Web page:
Photos © Annette Flottwell

or what to see on the Outer Hebrides during three foggy days

Early in July I had seen enough rain and fog in Caithness and Sutherland. It seemed a good idea to sail to the Outer Hebrides for a change, as the strong westerly winds are supposed to blow away the fog. I couldn't have been more wrong. The day I arrived, it was simply changing between drizzle and downpour. The next day was wet and very foggy, making a GPS indispensable. The double Island of Harris and Lewis has mountain ranges in Harris and gentle hills in North Lewis, both consisting of rock, water and peat. Water seems to be the main ingredient of the 680 sq. miles of Lewis

The black particles between the wet patches can't be avoided and cover all firm ground you might try to step or drive on. They are produced by the famous Harris sheep. On the right you see guessing our way on a peat road.

So what is there to see in Lewis? It is impressing how friendly and helpful the locals are. They go out of their way to help you find a remote lighthouse in the fog, a bar meal or a safe place to park your Landrover overnight. And you can't help admiring how they have been making a living in this harsh environment. 80 years ago, they still walked barefoot to their shielings in the bog!

So what do they use in Lewis today?

Leaving Stornoway, the capital of Lewis, this well - restored 88 made me stop at once. It is registered as a historic like half of the vehicles on Lewis.

What looked first like a concourse car was full of building tools.

On the ferry I had met Wine. I had some trouble to understand his accent, so I asked him whence he had brought his 88 SW with the heavy 5 m trailer. I'm from Kent, he explained, took me 16 hours to Ullapool. I met him again North-west of Stornoway, where he had lost his way. I helped him with my map and he looked again for the house he had bought. Wine is a carpenter and joiner. He was just moving to Lewis to start a new life. They had thought of going to Canada but Lewis was closer. Well he seemed to blend in nicely with his attitude and his vehicle.


I wanted a tax-free working lorry', he explained. His 88 has a reconditioned engine and brand new chassis and bulkhead. "She's like new,' he stated"but cheaper and more fun.' When he had discovered his new home had no roof, was obviously burnt out and thus spent an uncomfortable night in the 88, he said he must get a 109 and give this one to his wife. ' You must me a bit more comfortable in yours!' I thought he had risked a lot, buying a house like that, but when I saw how he would cope with everything I was sure he had a chance to make it. Good luck Wine!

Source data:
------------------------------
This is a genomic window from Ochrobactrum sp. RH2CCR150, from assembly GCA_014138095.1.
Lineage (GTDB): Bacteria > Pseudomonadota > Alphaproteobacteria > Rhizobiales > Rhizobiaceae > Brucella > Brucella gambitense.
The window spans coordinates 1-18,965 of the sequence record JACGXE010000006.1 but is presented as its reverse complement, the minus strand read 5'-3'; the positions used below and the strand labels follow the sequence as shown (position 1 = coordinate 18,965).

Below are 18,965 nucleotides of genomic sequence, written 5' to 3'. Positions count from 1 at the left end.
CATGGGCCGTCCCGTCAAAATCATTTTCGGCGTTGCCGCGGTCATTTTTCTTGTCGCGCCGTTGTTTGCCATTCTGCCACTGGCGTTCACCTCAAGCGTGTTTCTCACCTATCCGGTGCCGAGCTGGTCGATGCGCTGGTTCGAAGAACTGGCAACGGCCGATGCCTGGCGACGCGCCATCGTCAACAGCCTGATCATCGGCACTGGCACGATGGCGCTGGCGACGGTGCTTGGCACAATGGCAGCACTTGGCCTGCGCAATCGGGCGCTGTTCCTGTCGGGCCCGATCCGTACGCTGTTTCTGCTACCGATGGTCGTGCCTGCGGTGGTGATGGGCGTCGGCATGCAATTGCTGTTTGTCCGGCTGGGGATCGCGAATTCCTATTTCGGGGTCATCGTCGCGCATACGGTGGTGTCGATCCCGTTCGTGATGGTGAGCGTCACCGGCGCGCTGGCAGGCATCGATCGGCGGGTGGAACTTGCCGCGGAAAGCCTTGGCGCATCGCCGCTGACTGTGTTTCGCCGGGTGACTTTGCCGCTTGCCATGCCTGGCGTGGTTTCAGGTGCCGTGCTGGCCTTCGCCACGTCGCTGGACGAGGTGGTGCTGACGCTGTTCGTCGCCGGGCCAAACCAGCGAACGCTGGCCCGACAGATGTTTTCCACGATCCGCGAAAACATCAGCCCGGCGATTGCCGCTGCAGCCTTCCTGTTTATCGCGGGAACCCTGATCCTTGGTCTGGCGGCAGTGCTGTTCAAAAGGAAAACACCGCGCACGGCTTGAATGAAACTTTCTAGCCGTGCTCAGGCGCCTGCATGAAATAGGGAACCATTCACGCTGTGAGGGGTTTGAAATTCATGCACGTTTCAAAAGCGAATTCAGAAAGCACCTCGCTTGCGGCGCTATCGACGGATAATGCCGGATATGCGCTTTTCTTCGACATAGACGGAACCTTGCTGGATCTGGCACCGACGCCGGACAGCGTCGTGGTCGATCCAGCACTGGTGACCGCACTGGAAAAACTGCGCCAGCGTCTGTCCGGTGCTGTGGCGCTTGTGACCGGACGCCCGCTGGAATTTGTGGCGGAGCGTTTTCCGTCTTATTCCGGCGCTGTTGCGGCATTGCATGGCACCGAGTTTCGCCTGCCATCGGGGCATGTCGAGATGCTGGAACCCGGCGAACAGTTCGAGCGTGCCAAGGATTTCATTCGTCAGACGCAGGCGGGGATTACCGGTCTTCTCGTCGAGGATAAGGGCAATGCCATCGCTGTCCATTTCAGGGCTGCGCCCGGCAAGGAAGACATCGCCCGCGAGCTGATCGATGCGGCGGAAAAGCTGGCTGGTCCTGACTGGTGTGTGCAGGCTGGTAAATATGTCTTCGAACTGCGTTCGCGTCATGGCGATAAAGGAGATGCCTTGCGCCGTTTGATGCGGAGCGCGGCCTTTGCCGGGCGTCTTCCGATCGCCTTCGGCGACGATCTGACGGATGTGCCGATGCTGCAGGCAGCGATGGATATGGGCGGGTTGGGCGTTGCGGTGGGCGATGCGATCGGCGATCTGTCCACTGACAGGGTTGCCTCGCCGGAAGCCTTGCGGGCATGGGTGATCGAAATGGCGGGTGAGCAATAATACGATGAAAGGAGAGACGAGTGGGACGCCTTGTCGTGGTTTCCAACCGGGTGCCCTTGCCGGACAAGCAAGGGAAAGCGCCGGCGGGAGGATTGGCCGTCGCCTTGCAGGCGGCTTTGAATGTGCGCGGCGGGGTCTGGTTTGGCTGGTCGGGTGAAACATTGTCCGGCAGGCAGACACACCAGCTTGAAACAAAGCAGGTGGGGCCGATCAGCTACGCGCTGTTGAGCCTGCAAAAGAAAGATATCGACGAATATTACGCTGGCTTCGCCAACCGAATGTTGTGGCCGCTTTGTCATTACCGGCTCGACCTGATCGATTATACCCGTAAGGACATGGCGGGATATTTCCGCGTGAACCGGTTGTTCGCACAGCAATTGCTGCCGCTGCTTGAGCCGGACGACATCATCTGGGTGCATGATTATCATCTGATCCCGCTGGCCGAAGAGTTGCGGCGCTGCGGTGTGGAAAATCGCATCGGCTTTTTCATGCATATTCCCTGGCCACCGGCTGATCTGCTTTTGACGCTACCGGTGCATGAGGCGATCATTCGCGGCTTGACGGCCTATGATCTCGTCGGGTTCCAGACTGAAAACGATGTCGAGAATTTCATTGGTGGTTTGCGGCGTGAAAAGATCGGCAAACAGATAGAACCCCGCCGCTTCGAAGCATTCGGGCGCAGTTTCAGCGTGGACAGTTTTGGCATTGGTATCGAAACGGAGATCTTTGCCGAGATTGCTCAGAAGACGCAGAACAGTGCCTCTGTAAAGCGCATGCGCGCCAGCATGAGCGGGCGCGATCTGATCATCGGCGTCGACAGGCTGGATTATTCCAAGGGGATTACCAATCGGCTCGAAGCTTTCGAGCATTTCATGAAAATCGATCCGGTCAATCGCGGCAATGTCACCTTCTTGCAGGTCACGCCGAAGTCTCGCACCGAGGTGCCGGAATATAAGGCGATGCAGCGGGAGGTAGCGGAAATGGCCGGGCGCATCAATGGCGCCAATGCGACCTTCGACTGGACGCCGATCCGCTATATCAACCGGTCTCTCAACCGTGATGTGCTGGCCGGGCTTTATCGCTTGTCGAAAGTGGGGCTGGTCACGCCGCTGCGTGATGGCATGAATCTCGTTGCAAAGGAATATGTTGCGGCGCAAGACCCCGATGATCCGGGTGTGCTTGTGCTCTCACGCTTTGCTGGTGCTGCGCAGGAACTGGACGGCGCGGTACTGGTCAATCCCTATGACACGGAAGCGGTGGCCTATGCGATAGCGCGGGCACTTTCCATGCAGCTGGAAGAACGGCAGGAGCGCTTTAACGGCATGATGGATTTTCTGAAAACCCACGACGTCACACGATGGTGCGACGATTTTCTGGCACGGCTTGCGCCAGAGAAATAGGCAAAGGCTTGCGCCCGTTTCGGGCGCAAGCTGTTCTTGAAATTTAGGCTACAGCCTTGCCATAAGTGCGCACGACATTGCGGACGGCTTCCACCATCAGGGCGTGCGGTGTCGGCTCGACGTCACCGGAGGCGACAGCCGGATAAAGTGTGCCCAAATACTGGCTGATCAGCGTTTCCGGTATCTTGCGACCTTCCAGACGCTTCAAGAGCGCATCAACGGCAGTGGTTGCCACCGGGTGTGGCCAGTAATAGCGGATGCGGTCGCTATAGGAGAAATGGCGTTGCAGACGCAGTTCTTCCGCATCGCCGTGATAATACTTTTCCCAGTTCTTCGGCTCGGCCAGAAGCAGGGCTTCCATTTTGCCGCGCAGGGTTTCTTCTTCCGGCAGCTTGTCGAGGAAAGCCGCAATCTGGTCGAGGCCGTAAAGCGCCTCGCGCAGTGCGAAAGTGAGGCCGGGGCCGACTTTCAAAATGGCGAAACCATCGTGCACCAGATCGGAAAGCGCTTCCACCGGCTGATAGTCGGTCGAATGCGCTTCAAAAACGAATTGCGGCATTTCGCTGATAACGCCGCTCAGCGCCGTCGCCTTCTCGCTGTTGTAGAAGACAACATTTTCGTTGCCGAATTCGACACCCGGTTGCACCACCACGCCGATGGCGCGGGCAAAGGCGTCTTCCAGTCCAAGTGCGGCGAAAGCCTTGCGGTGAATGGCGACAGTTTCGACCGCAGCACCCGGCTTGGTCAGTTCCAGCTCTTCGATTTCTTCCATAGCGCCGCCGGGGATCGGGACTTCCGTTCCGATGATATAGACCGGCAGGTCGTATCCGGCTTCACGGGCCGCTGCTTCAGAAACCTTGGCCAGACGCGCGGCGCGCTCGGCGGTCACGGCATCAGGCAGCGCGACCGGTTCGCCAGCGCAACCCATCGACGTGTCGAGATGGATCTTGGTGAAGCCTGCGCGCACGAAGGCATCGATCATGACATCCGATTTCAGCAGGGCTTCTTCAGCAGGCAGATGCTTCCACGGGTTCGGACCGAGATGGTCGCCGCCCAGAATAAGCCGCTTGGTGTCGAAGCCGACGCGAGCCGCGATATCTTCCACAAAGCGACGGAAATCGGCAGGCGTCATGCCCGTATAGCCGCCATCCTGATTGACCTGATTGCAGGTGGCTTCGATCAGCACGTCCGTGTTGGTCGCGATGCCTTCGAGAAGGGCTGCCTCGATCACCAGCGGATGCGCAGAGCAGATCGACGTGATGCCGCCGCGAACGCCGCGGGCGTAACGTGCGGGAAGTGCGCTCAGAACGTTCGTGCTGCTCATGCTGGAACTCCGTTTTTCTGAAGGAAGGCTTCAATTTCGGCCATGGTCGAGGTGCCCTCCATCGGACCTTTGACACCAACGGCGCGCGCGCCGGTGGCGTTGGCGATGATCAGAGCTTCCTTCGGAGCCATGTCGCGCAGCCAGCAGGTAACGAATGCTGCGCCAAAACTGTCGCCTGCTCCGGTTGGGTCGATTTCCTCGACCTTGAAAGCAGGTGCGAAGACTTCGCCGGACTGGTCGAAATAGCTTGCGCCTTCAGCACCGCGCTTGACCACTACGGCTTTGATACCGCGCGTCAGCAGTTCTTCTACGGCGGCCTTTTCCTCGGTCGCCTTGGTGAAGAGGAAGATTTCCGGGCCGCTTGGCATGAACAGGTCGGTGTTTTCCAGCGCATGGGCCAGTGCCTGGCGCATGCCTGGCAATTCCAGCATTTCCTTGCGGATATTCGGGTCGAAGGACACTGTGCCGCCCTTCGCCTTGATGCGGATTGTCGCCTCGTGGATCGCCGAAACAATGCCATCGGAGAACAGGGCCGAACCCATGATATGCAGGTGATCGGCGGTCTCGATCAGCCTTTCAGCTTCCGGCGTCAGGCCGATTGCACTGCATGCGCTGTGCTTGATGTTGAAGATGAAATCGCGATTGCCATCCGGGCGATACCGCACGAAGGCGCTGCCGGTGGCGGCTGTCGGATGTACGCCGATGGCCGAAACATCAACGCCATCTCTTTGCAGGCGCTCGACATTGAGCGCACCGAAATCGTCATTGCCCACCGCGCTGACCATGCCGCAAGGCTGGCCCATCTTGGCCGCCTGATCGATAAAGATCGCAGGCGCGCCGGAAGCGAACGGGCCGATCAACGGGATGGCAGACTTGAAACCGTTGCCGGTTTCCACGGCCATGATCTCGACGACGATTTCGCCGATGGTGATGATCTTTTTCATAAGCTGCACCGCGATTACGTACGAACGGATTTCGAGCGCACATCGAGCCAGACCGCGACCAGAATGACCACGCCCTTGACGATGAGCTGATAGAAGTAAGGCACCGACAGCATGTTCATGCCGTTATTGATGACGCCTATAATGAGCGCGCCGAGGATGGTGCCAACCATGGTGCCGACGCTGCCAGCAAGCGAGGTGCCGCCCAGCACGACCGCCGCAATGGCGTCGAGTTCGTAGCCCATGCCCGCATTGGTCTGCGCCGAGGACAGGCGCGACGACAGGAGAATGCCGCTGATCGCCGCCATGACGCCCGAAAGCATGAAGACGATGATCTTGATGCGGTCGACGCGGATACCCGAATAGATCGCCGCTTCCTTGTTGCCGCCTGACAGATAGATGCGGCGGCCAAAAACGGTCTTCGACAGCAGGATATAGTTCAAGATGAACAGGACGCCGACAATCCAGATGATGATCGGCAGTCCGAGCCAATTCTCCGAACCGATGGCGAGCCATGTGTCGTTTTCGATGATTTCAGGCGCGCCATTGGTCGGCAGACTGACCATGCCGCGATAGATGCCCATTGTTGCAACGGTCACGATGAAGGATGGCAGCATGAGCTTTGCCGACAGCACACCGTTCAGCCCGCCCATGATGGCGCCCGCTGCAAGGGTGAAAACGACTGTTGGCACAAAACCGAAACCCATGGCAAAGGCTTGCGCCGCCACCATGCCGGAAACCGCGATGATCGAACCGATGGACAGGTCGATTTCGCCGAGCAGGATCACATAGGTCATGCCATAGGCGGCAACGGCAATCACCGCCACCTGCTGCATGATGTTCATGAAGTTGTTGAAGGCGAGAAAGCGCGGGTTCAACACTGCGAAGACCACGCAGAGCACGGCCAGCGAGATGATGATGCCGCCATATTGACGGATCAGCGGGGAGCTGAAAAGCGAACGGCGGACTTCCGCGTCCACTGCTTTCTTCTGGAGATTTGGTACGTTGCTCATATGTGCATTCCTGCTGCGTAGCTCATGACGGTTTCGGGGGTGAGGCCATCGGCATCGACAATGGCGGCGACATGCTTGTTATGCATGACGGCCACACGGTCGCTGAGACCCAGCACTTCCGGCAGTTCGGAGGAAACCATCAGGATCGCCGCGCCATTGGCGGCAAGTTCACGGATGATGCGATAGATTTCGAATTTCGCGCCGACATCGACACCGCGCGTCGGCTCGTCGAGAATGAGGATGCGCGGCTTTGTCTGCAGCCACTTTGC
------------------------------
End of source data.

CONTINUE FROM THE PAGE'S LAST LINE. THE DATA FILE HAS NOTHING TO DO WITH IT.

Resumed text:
In the distance I had seen a couple of Landrovers, somewhere on the peat tracks.

In Cros ,in the parish of Nis, the northernmost part of Lewis, this was the first one I saw next to the main road. I had to to look closer, because I didn't want to miss another Series vehicle. I was a bit shy to walk in the yard. A lady came out at once and asked what I was looking for. Shyly I admitted being after their LandRover. 'Oh this is my brothers peat truck' she said. "He's had it for thirty years now.'

It was some trouble to decline a cup of tea with her brother as I didn't want to exploit their generousity.

Oh yes, it is still in everyday use.

Soon after, I knew they're omnipresent in North Lewis. This one is in a building site, also in Nis.

Driving back from the Butt of Lewis, I had given up on the idea yo do some landscape photography on Lewis. But there was enough to see.

In Siadar, there were hardly any other vehicles. The blue / white 88 was another peat truck and had suffered a bit. The red one was again a trustworthy builder's truck.

It is amazing how the locals trust you if you drive a Landrover. When I asked the mailman for directions, he looked at the vehicle and pointed out:

'It's a peat road and a steep one. But you'll be all right, driving a LandRover. If anybody asks a question, tell 'em I've sent you.'

Close to the Bragar school, there was another spotless station wagon. By now it was pouring, hardly enough light left to take any decent pictures.

You don't really want to try to sneek behind a farmhouse with a big lens and a large flash. Still I was stunned by the sheer number of perfectly working SIIIs there. Can anyone tell me how it comes that they are less rusty than my 1982 Stage One??

So I had to stop for something special:

Here is a Lewis Lightweight. Don't remember where it was. Maybe close to Arnol

After all, it was a good idea I took all these pictures on the first day. The next day was too foggy to see the front of you Landrover standing next to the rear door.

To Be Continued with your help! Send your stories and pictures

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